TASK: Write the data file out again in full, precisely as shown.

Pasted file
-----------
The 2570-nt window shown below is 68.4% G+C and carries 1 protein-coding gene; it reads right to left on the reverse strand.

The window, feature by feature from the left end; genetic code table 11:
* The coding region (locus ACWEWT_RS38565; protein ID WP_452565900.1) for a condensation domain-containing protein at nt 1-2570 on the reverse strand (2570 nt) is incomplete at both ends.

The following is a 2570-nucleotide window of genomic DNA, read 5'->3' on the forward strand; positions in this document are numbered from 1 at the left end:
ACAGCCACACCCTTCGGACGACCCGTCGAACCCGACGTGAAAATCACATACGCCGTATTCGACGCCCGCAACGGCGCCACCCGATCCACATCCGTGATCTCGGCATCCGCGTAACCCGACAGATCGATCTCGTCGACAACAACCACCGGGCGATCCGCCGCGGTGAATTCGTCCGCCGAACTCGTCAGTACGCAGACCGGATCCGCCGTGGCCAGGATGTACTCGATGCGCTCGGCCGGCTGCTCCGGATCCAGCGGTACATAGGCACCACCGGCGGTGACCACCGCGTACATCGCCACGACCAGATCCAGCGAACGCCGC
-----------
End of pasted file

The 2570-nt window shown below is 68.4% G+C and carries 1 protein-coding gene; it reads right to left on the reverse strand.

The window, feature by feature from the left end; genetic code table 11:
* The coding region (locus ACWEWT_RS38565; protein ID WP_452565900.1) for a condensation domain-containing protein at nt 1-2570 on the reverse strand (2570 nt) is incomplete at both ends.

The following is a 2570-nucleotide window of genomic DNA, read 5'->3' on the forward strand; positions in this document are numbered from 1 at the left end:
ACAGCCACACCCTTCGGACGACCCGTCGAACCCGACGTGAAAATCACATACGCCGTATTCGACGCCCGCAACGGCGCCACCCGATCCACATCCGTGATCTCGGCATCCGCGTAACCCGACAGATCGATCTCGTCGACAACAACCACCGGGCGATCCGCCGCGGTGAATTCGTCCGCCGAACTCGTCAGTACGCAGACCGGATCCGCCGTGGCCAGGATGTACTCGATGCGCTCGGCCGGCTGCTCCGGATCCAGCGGTACATAGGCACCACCGGCGGTGACCACCGCGTACATCGCCACGACCAGATCCAGCGAACGCCGC